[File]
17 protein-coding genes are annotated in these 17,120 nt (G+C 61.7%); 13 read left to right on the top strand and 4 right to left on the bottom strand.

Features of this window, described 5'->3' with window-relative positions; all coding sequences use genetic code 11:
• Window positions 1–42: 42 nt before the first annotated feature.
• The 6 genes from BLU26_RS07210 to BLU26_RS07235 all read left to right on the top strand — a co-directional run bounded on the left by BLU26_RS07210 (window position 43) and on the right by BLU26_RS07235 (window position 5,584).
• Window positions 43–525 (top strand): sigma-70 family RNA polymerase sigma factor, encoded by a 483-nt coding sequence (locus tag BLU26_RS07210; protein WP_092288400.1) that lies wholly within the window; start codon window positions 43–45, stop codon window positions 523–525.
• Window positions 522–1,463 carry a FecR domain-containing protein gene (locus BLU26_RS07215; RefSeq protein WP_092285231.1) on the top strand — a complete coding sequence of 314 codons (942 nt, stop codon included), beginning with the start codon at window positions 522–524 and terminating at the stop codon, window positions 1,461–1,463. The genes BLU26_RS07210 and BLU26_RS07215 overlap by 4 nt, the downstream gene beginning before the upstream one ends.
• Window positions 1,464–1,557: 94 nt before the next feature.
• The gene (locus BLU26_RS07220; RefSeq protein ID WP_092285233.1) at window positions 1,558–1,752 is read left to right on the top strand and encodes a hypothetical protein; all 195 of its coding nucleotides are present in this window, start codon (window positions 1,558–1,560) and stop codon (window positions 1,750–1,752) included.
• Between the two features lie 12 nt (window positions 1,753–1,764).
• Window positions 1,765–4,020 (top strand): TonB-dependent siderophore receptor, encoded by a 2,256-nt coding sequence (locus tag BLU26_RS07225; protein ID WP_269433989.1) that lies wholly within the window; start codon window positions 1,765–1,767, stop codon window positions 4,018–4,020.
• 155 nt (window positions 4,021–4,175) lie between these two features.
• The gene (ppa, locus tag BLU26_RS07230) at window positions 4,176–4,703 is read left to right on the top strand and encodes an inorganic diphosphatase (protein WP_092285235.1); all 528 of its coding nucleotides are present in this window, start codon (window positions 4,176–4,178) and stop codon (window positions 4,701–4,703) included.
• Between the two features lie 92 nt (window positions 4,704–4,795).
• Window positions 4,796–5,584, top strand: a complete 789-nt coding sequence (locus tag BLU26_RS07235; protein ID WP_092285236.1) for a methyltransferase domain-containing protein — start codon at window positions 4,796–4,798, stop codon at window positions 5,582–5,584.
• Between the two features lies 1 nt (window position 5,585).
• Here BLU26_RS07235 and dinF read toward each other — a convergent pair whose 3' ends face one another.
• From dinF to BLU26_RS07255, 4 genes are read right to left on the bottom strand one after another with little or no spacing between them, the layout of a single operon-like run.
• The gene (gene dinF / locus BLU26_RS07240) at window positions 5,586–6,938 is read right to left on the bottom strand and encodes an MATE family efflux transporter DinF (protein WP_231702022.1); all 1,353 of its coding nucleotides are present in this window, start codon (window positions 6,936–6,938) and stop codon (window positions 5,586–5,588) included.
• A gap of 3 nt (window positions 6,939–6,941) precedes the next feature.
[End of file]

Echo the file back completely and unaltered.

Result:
17 protein-coding genes are annotated in these 17,120 nt (G+C 61.7%); 13 read left to right on the top strand and 4 right to left on the bottom strand.

Features of this window, described 5'->3' with window-relative positions; all coding sequences use genetic code 11:
• Window positions 1–42: 42 nt before the first annotated feature.
• The 6 genes from BLU26_RS07210 to BLU26_RS07235 all read left to right on the top strand — a co-directional run bounded on the left by BLU26_RS07210 (window position 43) and on the right by BLU26_RS07235 (window position 5,584).
• Window positions 43–525 (top strand): sigma-70 family RNA polymerase sigma factor, encoded by a 483-nt coding sequence (locus tag BLU26_RS07210; protein WP_092288400.1) that lies wholly within the window; start codon window positions 43–45, stop codon window positions 523–525.
• Window positions 522–1,463 carry a FecR domain-containing protein gene (locus BLU26_RS07215; RefSeq protein WP_092285231.1) on the top strand — a complete coding sequence of 314 codons (942 nt, stop codon included), beginning with the start codon at window positions 522–524 and terminating at the stop codon, window positions 1,461–1,463. The genes BLU26_RS07210 and BLU26_RS07215 overlap by 4 nt, the downstream gene beginning before the upstream one ends.
• Window positions 1,464–1,557: 94 nt before the next feature.
• The gene (locus BLU26_RS07220; RefSeq protein ID WP_092285233.1) at window positions 1,558–1,752 is read left to right on the top strand and encodes a hypothetical protein; all 195 of its coding nucleotides are present in this window, start codon (window positions 1,558–1,560) and stop codon (window positions 1,750–1,752) included.
• Between the two features lie 12 nt (window positions 1,753–1,764).
• Window positions 1,765–4,020 (top strand): TonB-dependent siderophore receptor, encoded by a 2,256-nt coding sequence (locus tag BLU26_RS07225; protein ID WP_269433989.1) that lies wholly within the window; start codon window positions 1,765–1,767, stop codon window positions 4,018–4,020.
• 155 nt (window positions 4,021–4,175) lie between these two features.
• The gene (ppa, locus tag BLU26_RS07230) at window positions 4,176–4,703 is read left to right on the top strand and encodes an inorganic diphosphatase (protein WP_092285235.1); all 528 of its coding nucleotides are present in this window, start codon (window positions 4,176–4,178) and stop codon (window positions 4,701–4,703) included.
• Between the two features lie 92 nt (window positions 4,704–4,795).
• Window positions 4,796–5,584, top strand: a complete 789-nt coding sequence (locus tag BLU26_RS07235; protein ID WP_092285236.1) for a methyltransferase domain-containing protein — start codon at window positions 4,796–4,798, stop codon at window positions 5,582–5,584.
• Between the two features lies 1 nt (window position 5,585).
• Here BLU26_RS07235 and dinF read toward each other — a convergent pair whose 3' ends face one another.
• From dinF to BLU26_RS07255, 4 genes are read right to left on the bottom strand one after another with little or no spacing between them, the layout of a single operon-like run.
• The gene (gene dinF / locus BLU26_RS07240) at window positions 5,586–6,938 is read right to left on the bottom strand and encodes an MATE family efflux transporter DinF (protein WP_231702022.1); all 1,353 of its coding nucleotides are present in this window, start codon (window positions 6,936–6,938) and stop codon (window positions 5,586–5,588) included.
• A gap of 3 nt (window positions 6,939–6,941) precedes the next feature.